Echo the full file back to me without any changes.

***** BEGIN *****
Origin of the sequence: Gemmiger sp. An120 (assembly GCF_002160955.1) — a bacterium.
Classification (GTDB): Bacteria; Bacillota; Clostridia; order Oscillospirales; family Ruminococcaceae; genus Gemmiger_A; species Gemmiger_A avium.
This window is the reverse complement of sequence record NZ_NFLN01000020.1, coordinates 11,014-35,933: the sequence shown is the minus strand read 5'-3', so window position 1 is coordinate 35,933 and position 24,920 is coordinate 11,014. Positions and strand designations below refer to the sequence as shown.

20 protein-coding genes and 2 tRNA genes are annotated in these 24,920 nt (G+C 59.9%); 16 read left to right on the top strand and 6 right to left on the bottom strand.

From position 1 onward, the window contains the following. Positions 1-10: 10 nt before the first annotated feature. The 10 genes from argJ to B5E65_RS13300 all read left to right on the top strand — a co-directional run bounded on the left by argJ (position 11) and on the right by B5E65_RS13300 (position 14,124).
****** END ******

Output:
Origin of the sequence: Gemmiger sp. An120 (assembly GCF_002160955.1) — a bacterium.
Classification (GTDB): Bacteria; Bacillota; Clostridia; order Oscillospirales; family Ruminococcaceae; genus Gemmiger_A; species Gemmiger_A avium.
This window is the reverse complement of sequence record NZ_NFLN01000020.1, coordinates 11,014-35,933: the sequence shown is the minus strand read 5'-3', so window position 1 is coordinate 35,933 and position 24,920 is coordinate 11,014. Positions and strand designations below refer to the sequence as shown.

20 protein-coding genes and 2 tRNA genes are annotated in these 24,920 nt (G+C 59.9%); 16 read left to right on the top strand and 6 right to left on the bottom strand.

From position 1 onward, the window contains the following. Positions 1-10: 10 nt before the first annotated feature. The 10 genes from argJ to B5E65_RS13300 all read left to right on the top strand — a co-directional run bounded on the left by argJ (position 11) and on the right by B5E65_RS13300 (position 14,124).